From Bill Federer’s “American Minute” for March 20th:
The same year Galileo died, Sir Isaac Newton was born, December 25, 1642.
His mother was widowed twice, resulting in him being raised by his grandmother. He was sent off to grammar school and later went to Trinity College, Cambridge, 1661.
Newton was a contemporary of scientist Robert Boyle.
Newton became a renown mathematician and a natural philosopher, discovering the laws of universal gravitation and formulating the three laws of motion, which aided in advancement of the discipline of dynamics.
Newton was a discoverer of calculus and helped develop it into a comprehensive branch of mathematics.
During the Plague of 1665-66, Newton moved to Woolsthorp, Lincolnshire.
His assistant at the Royal Mint, John Conduitt, who was husband to his niece, wrote:
“In the year 1666, Newton retired again from Cambridge to his mother in Lincolnshire.
Whilst he was pensively meandering in a garden it came into his thought that the power of gravity (which brought an apple from a tree to the ground) was not limited to a certain distance from Earth, but that this power must extend much further than was usually thought.
‘Why not as high as the Moon’ said he to himself & if so, that must influence her motion & perhaps retain her orbit, whereupon he fell a calculating what would be the effect of that supposition.”
The Memoirs of Sir Isaac Newton’s Life, written by William Stukeley, contained a similar story:
“Why should that apple always descend perpendicularly to the ground, thought he to himself; occasioned by the fall of an apple, as he sat in contemplative mood.
Why should it not go sideways, or upwards? But constantly to the Earth’s center? Assuredly the reason is, that the Earth draws it.
There must be a drawing power in matter. And the sum of the drawing power in the matter of the Earth must be in the Earth’s center, not in any side of the Earth.
Therefore does this apple fall perpendicularly or towards the center? If matter thus draws matter; it must be proportion of its quantity. Therefore the apple draws the Earth, as well as the Earth draws the apple.'”
He was honored to occupy the Lucasian Chair of Mathematics, 1669, and was elected Fellow of the Royal Society, 1672. Newton was given the position of Master of the Mint, 1699, and in 1701, entered Parliament.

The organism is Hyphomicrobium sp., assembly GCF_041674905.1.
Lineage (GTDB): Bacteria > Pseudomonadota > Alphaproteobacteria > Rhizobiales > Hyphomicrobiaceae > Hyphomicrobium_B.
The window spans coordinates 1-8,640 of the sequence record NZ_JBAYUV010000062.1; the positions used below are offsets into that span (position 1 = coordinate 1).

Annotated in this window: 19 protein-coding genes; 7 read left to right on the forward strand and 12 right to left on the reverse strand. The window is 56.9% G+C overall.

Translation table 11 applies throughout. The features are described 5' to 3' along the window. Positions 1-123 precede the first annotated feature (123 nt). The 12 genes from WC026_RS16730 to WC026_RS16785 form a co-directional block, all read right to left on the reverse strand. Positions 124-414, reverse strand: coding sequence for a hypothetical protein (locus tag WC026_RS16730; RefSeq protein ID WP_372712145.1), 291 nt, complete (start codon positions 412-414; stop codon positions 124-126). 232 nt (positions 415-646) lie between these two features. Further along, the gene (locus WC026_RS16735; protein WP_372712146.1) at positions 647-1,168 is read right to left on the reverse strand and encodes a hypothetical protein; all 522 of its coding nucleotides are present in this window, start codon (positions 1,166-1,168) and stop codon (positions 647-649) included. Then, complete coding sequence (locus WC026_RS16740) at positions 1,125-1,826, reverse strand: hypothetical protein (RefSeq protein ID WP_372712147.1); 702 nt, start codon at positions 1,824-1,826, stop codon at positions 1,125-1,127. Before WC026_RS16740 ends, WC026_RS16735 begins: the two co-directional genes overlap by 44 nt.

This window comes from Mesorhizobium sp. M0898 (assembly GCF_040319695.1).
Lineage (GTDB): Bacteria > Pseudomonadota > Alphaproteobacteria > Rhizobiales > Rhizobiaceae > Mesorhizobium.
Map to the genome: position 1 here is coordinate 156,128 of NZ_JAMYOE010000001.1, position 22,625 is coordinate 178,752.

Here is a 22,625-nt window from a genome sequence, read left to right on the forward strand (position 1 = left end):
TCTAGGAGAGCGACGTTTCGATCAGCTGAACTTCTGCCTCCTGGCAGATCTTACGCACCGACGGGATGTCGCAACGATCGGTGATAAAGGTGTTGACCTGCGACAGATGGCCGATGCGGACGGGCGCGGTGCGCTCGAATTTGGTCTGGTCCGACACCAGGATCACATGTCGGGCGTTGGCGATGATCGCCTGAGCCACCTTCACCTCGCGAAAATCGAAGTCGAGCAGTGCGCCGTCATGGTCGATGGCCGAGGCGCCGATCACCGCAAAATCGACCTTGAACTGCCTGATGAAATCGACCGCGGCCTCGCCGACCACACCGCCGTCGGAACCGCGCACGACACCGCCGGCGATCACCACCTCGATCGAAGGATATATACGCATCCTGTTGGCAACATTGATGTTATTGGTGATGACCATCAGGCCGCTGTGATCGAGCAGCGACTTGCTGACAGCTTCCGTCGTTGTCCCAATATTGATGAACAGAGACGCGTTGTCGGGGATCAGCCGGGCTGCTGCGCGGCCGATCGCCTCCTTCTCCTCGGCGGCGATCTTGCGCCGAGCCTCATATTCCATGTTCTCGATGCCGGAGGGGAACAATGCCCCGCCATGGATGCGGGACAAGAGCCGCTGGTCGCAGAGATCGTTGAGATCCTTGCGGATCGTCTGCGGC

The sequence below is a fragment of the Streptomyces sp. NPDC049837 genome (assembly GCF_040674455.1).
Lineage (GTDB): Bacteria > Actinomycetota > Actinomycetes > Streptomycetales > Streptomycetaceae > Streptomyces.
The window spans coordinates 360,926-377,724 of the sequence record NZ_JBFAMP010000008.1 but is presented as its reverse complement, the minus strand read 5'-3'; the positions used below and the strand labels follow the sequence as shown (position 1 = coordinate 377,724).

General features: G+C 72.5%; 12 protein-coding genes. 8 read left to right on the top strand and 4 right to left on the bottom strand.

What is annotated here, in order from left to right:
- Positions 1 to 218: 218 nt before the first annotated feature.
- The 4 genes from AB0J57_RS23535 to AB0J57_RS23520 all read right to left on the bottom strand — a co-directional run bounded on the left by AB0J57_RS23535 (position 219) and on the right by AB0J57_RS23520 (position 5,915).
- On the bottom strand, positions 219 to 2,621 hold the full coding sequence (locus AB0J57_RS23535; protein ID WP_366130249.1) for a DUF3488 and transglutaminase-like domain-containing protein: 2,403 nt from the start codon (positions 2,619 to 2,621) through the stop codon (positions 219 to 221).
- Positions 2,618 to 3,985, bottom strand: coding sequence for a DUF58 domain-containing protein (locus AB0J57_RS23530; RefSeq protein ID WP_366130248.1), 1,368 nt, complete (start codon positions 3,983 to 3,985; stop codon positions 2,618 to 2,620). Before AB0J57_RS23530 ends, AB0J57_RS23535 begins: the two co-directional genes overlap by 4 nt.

He constructed one of the first practical reflecting telescope.
Using a prism, Newton demonstrated that a beam of light contained all the colors of the rainbow.
He laid the foundation for the great law of energy conservation and developed the particle theory of light propagation.
In 1703, Sir Issac Newton became the President of the Royal Society, and served in that position until his death.
Newton wrote one of the most important scientific books ever, Principia, 1687, in which he stated:
“This most beautiful system of the sun, planets, and comets, could only proceed from the counsel and dominion of an intelligent and powerful Being …
All variety of created objects which represent order and life in the universe could happen only by the willful reasoning of its original Creator, whom I call the ‘Lord God’ …
This Being governs all things, not as the soul of the world, but as Lord over all; and on account of His dominion He is wont to be called ‘Lord God’ …
The supreme God exists necessarily, and by the same necessity He exists always and everywhere.”
Newton wrote in the last query of Optics, or, a Treatise of the Reflections, Refractions, Inflexions and Colours of Light (1704, London, 1730, 4th edition, quoted in Sullivan, p.125-126):
“Now by the help of these principles, all material things seem to have been composed of the hard and solid particles, above-mentioned, variously associated in the first creation by the counsel of an intelligent agent.
For it became him who created them to set them in order.
And if he did so, it’s unphilosophical to seek for any other origin of the world, or to pretend that it might arise out of a chaos by the mere laws of nature; though being once formed, it may continue by those laws for many ages.”
Newton wrote in Principia, 1687:
“From His true dominion it follows that the true God is a living, intelligent and powerful Being; and from His other perfections, that He is supreme, or most perfect.
He is eternal and infinite, omnipotent and omniscient; that is, His duration reaches from eternity to eternity; His presence from infinity to infinity; He governs all things, and knows all things that are or can be done.”
Newton was quoted in Memoirs of the Life, Writings, and Discoveries of Sir Isaac Newton by Sir David Brewster (Edinburgh, Thomas Constable and Co., 1855, Vol. II, 354):
“God made and governs the world invisibly, and has commanded us to love and worship him, and no other God; to honor our parents and masters, and love our neighbors as ourselves; and to be temperate, just, and peaceable, and to be merciful even to brute beasts.
And by the same power by which he gave life at first to every species of animals, he is able to revive the dead, and has revived Jesus Christ our Redeemer,